California power prices surged to a 16-month high as sweltering temperatures across the state prompted the grid operator to call on customers to curb energy use.
Unseasonably hot conditions are expected across much of the state, according to WSI Corp., based in Andover, Massachusetts. The high temperature in Los Angeles may reach 99 degrees Fahrenheit (37 Celsius) today, according to the National Weather Service in Oxnard, California.
Power demand on the main state grid is forecast to peak at 44,700 megawatts, according to the California Independent System Operator Corp., 12 percent higher than Monday. This comes as reduced hydro generation is limiting power deliveries from the Pacific Northwest into California, according to grid and Genscape Inc. data.
“We’ve seen a large reduction over the last few weeks in imports into California,” said Ross Fessenden, a power market analyst at Louisville, Kentucky-based Genscape. “With much lower imports and very high load throughout both California and the Pacific Northwest we’re seeing energy prices climb in California.”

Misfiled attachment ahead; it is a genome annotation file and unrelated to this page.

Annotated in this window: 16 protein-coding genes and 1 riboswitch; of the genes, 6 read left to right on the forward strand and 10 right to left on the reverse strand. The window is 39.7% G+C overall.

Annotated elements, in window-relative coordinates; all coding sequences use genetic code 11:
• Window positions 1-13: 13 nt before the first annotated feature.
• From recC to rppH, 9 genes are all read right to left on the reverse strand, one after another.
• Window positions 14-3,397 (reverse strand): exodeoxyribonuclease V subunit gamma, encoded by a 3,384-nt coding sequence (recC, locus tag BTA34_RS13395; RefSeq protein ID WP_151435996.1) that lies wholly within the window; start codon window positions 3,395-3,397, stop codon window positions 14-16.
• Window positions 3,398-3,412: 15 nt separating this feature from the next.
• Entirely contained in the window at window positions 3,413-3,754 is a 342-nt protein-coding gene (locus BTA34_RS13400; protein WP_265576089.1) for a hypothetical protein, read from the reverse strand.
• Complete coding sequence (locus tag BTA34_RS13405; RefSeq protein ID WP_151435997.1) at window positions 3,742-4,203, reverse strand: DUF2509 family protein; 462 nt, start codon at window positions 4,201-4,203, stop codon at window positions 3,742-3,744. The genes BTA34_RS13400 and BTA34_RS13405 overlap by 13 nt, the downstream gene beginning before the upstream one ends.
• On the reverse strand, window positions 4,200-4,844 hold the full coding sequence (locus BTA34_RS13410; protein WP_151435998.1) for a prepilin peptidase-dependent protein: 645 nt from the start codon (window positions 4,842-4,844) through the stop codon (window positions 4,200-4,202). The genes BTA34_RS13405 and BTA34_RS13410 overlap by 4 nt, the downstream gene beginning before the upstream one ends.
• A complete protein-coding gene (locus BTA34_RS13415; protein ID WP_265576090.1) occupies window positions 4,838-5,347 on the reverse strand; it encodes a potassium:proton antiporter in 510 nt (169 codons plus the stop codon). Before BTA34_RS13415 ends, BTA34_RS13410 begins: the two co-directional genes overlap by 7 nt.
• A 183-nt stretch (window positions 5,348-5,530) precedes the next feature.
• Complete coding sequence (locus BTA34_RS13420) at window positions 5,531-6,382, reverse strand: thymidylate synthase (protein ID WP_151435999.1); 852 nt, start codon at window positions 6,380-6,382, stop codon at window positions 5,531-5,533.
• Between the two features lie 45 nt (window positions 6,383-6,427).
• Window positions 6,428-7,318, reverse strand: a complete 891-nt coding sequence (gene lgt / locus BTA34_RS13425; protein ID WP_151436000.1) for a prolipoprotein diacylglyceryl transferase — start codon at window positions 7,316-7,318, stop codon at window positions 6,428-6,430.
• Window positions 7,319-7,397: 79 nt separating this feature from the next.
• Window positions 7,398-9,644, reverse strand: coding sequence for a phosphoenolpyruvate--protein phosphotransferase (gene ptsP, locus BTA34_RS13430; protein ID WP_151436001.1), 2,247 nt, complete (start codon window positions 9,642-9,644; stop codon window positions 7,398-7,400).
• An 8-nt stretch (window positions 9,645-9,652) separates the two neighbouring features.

On-peak day-ahead power in Northern California’s NP15 hub, which includes deliveries to San Francisco, gained 39 percent, to average $75.73 a megawatt-hour in trading Tuesday on the Intercontinental Exchange, the highest level since February 2014. Day-ahead power in the SP15 hub, serving Los Angeles and San Diego, gained 19 percent, to average $59.18, the highest since September.
Southern California Gas cut supply to power plants in the Los Angeles Basin due to high temperatures, low hydropower supplies and pipeline maintenance limiting capacity, Javier Mendoza, a spokesman for the utility, said by phone on Tuesday.
The heat will spread across much of California and the U.S. West keeping overnight low temperatures high.
“A ridge of high pressure will continue to build over the western U.S. resulting in a rapid rise in temperatures today and Wednesday,” the weather service said. “Temperatures are expected to peak on Wednesday with inland highs forecast to rise into the 90s with warmest inland locations reaching up to 108 degrees.”
The manager of the California grid asked customers to voluntarily trim their energy use on Tuesday and Wednesday.
“Consumers are urged to reduce their energy use during the late afternoon when air conditioners drive consumption to the highest point of the day,” the grid operator said in a statement.